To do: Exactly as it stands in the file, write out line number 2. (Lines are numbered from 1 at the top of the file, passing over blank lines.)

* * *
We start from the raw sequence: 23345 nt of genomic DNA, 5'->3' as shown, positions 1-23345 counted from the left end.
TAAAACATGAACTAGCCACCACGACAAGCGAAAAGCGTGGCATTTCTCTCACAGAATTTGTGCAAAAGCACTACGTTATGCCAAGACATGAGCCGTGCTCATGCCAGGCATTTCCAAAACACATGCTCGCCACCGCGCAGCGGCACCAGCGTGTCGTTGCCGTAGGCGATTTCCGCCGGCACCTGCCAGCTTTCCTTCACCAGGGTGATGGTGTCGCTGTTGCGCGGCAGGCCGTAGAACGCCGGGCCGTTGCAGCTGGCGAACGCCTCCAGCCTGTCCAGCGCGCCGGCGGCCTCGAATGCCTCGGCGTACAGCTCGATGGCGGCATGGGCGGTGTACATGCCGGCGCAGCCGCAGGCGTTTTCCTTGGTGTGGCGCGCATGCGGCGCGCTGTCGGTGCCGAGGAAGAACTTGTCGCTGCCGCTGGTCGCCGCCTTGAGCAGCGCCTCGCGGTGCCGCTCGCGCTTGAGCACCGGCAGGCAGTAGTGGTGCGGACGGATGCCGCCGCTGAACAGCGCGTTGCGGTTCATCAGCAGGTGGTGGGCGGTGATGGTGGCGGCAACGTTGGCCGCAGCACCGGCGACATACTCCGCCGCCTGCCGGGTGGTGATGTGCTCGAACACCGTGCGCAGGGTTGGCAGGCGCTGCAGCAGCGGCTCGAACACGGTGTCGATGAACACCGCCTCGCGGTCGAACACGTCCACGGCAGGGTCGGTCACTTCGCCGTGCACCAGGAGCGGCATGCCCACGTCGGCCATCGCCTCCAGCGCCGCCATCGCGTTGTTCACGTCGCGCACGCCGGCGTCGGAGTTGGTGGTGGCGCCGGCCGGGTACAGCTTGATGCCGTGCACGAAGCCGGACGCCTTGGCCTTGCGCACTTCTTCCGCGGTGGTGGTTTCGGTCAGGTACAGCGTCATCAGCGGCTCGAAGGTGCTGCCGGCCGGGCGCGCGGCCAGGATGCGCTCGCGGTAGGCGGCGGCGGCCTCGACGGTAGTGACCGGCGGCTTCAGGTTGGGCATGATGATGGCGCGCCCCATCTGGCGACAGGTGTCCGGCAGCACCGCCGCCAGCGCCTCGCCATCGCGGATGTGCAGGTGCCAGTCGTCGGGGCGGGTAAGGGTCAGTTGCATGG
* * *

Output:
TAAAACATGAACTAGCCACCACGACAAGCGAAAAGCGTGGCATTTCTCTCACAGAATTTGTGCAAAAGCACTACGTTATGCCAAGACATGAGCCGTGCTCATGCCAGGCATTTCCAAAACACATGCTCGCCACCGCGCAGCGGCACCAGCGTGTCGTTGCCGTAGGCGATTTCCGCCGGCACCTGCCAGCTTTCCTTCACCAGGGTGATGGTGTCGCTGTTGCGCGGCAGGCCGTAGAACGCCGGGCCGTTGCAGCTGGCGAACGCCTCCAGCCTGTCCAGCGCGCCGGCGGCCTCGAATGCCTCGGCGTACAGCTCGATGGCGGCATGGGCGGTGTACATGCCGGCGCAGCCGCAGGCGTTTTCCTTGGTGTGGCGCGCATGCGGCGCGCTGTCGGTGCCGAGGAAGAACTTGTCGCTGCCGCTGGTCGCCGCCTTGAGCAGCGCCTCGCGGTGCCGCTCGCGCTTGAGCACCGGCAGGCAGTAGTGGTGCGGACGGATGCCGCCGCTGAACAGCGCGTTGCGGTTCATCAGCAGGTGGTGGGCGGTGATGGTGGCGGCAACGTTGGCCGCAGCACCGGCGACATACTCCGCCGCCTGCCGGGTGGTGATGTGCTCGAACACCGTGCGCAGGGTTGGCAGGCGCTGCAGCAGCGGCTCGAACACGGTGTCGATGAACACCGCCTCGCGGTCGAACACGTCCACGGCAGGGTCGGTCACTTCGCCGTGCACCAGGAGCGGCATGCCCACGTCGGCCATCGCCTCCAGCGCCGCCATCGCGTTGTTCACGTCGCGCACGCCGGCGTCGGAGTTGGTGGTGGCGCCGGCCGGGTACAGCTTGATGCCGTGCACGAAGCCGGACGCCTTGGCCTTGCGCACTTCTTCCGCGGTGGTGGTTTCGGTCAGGTACAGCGTCATCAGCGGCTCGAAGGTGCTGCCGGCCGGGCGCGCGGCCAGGATGCGCTCGCGGTAGGCGGCGGCGGCCTCGACGGTAGTGACCGGCGGCTTCAGGTTGGGCATGATGATGGCGCGCCCCATCTGGCGACAGGTGTCCGGCAGCACCGCCGCCAGCGCCTCGCCATCGCGGATGTGCAGGTGCCAGTCGTCGGGGCGGGTAAGGGTCAGTTGCATGG